Sunday, 1 June 2014

Food and Books - Maigret, Babette and Lieven

Some books are more dedicated to food then others. The Austrian author Johannes Mario Simmel wrote the book Es muss nicht immer Kaviar sein (It Must Not Always be Caviar; my translation). This merry adventure book is about Thomas Lieven, ladies man, pacifist and gourmand, who is reluctantly forced to work as a secret agent for England, France, Germany and the United States, before, during and after WWII. He only wants to be left in peace to create culinary masterpieces, but alas, this is not for him. Somehow he manages his adventures and find time to cock. The recipes are shared with the reader.

 Babette's Feast by Karen Blixen is about Babette who was a master cock in Paris but had to flee France around 1871. She ended up in a small village in Norway with two priest daughters. They were fine, good people who lived a sparse life and never thought too much about food. To celebrate the 100 anniversary of the daughters father, Babette - who had won 10.000 franc in a French lottery, insists on paying and organising the feast. She travels back to France to buy the best food and wine. The dinner is a huge success in the congregation, they have never tasted anything like it.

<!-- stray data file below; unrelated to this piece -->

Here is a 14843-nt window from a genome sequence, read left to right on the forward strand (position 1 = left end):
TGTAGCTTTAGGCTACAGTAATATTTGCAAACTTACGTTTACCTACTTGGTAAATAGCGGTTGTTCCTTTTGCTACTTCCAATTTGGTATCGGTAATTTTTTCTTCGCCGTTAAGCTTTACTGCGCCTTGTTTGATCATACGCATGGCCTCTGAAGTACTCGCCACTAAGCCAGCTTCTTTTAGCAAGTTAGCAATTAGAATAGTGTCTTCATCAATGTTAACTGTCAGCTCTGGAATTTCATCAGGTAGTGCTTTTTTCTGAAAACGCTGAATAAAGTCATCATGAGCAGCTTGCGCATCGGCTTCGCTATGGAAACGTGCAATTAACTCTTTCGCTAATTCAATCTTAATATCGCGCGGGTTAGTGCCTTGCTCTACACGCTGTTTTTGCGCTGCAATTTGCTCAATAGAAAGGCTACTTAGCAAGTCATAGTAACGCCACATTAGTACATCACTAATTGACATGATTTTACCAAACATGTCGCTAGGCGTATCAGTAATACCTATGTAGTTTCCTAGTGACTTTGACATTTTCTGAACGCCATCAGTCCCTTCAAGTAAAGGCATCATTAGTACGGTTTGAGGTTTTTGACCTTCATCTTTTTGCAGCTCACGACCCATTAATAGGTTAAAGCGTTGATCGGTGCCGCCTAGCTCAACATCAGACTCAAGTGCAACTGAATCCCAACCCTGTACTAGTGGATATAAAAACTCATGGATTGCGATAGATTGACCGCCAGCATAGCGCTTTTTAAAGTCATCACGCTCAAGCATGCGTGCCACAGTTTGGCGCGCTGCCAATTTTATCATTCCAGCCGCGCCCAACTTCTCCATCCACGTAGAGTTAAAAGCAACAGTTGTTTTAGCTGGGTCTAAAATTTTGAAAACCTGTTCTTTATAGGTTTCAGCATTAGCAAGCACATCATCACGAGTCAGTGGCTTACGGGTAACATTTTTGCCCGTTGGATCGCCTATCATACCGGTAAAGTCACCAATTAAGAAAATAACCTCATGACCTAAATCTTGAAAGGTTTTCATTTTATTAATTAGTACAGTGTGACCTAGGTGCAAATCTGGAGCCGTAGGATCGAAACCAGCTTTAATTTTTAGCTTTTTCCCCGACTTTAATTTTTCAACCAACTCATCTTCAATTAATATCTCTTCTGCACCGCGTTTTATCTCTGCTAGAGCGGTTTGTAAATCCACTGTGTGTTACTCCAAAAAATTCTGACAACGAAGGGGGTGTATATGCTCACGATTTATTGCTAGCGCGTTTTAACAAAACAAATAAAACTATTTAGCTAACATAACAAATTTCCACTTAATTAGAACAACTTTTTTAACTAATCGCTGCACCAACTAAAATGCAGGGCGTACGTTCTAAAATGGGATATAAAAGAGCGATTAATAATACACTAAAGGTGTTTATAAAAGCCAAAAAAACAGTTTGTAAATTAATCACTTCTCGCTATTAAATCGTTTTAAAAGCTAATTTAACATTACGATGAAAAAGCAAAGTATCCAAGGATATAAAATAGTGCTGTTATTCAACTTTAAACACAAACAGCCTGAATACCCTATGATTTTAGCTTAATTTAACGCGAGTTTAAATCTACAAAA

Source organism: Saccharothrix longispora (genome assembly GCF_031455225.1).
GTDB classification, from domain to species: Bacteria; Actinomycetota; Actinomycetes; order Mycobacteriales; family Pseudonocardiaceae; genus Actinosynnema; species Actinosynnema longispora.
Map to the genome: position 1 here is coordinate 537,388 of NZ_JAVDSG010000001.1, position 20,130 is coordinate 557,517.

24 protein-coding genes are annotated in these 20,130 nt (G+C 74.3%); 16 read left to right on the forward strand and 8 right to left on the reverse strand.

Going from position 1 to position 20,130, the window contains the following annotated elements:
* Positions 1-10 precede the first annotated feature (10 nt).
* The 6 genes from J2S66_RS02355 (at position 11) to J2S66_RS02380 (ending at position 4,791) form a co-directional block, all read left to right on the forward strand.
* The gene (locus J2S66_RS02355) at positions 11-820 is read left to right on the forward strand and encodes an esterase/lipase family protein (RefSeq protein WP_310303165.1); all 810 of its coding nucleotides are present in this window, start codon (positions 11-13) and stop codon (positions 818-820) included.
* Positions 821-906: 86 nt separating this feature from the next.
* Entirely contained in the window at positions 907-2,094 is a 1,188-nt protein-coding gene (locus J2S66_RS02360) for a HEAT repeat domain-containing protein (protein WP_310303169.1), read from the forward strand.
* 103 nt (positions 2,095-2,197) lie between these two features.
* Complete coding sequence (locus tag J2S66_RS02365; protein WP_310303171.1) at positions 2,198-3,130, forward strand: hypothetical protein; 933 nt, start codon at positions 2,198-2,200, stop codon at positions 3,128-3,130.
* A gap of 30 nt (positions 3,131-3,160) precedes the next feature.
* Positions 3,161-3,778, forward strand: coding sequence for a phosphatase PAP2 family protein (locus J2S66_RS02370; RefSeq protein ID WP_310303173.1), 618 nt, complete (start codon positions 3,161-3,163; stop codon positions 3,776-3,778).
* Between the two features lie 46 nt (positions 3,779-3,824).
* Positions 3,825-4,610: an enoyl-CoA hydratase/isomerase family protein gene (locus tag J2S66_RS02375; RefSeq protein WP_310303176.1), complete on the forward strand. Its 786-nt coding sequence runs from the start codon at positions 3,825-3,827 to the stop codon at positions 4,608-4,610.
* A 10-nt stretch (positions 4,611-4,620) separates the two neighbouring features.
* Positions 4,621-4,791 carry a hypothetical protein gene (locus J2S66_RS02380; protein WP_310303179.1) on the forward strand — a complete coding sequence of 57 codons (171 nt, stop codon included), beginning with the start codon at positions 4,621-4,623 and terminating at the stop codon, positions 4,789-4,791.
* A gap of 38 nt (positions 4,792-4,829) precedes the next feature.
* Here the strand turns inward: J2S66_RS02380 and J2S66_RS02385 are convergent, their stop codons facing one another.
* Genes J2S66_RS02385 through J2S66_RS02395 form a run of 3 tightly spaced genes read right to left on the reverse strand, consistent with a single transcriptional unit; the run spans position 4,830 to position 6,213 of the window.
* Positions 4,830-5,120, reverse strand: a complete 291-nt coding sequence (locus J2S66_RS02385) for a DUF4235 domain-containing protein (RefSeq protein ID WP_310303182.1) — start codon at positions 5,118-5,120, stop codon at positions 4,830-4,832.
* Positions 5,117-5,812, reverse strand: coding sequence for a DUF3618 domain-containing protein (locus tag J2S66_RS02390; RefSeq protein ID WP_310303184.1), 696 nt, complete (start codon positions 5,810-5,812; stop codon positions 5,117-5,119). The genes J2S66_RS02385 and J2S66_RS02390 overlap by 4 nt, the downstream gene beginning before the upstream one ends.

Maigret by Georges Simenon, is a famous chief inspector in Paris, who loves food and to solve crimes. Simenon wrote around 100 books about Maigret. Maigret likes simple, every day food, especially Mrs Maigret's oven baked mackerel. He feels the aroma already in the stairs leading up to his flat. The secret is that the mackerel has been brushed with an equal amount of lemon juice and mustard, then put on a bed of onion and parsley, plus a little bit of white wine! Sounds good to me, might be worth trying!





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